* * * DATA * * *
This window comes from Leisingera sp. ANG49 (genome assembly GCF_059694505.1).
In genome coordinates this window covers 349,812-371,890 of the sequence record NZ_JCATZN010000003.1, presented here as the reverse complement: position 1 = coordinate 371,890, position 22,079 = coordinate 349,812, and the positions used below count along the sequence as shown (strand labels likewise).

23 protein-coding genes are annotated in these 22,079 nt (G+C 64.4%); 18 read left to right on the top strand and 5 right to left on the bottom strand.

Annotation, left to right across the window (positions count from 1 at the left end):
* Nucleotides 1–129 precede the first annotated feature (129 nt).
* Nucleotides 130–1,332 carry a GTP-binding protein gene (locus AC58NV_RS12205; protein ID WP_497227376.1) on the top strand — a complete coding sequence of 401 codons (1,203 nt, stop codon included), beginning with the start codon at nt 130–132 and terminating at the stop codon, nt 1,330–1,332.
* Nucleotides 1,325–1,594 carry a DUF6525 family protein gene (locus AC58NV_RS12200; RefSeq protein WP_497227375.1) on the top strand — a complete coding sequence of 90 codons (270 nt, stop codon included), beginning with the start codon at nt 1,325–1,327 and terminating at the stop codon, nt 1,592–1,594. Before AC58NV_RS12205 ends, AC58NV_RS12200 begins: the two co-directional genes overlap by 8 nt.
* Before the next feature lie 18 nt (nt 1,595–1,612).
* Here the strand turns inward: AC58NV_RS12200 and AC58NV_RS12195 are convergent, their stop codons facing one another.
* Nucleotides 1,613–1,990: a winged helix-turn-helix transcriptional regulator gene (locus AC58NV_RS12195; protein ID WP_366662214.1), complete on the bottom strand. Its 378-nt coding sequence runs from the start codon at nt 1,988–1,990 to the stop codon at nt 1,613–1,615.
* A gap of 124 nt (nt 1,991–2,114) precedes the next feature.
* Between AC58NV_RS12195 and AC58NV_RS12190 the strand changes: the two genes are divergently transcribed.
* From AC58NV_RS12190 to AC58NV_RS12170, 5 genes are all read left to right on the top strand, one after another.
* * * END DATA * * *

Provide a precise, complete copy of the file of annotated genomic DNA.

This window comes from Leisingera sp. ANG49 (genome assembly GCF_059694505.1).
In genome coordinates this window covers 349,812-371,890 of the sequence record NZ_JCATZN010000003.1, presented here as the reverse complement: position 1 = coordinate 371,890, position 22,079 = coordinate 349,812, and the positions used below count along the sequence as shown (strand labels likewise).

23 protein-coding genes are annotated in these 22,079 nt (G+C 64.4%); 18 read left to right on the top strand and 5 right to left on the bottom strand.

Annotation, left to right across the window (positions count from 1 at the left end):
* Nucleotides 1–129 precede the first annotated feature (129 nt).
* Nucleotides 130–1,332 carry a GTP-binding protein gene (locus AC58NV_RS12205; protein ID WP_497227376.1) on the top strand — a complete coding sequence of 401 codons (1,203 nt, stop codon included), beginning with the start codon at nt 130–132 and terminating at the stop codon, nt 1,330–1,332.
* Nucleotides 1,325–1,594 carry a DUF6525 family protein gene (locus AC58NV_RS12200; RefSeq protein WP_497227375.1) on the top strand — a complete coding sequence of 90 codons (270 nt, stop codon included), beginning with the start codon at nt 1,325–1,327 and terminating at the stop codon, nt 1,592–1,594. Before AC58NV_RS12205 ends, AC58NV_RS12200 begins: the two co-directional genes overlap by 8 nt.
* Before the next feature lie 18 nt (nt 1,595–1,612).
* Here the strand turns inward: AC58NV_RS12200 and AC58NV_RS12195 are convergent, their stop codons facing one another.
* Nucleotides 1,613–1,990: a winged helix-turn-helix transcriptional regulator gene (locus AC58NV_RS12195; protein ID WP_366662214.1), complete on the bottom strand. Its 378-nt coding sequence runs from the start codon at nt 1,988–1,990 to the stop codon at nt 1,613–1,615.
* A gap of 124 nt (nt 1,991–2,114) precedes the next feature.
* Between AC58NV_RS12195 and AC58NV_RS12190 the strand changes: the two genes are divergently transcribed.
* From AC58NV_RS12190 to AC58NV_RS12170, 5 genes are all read left to right on the top strand, one after another.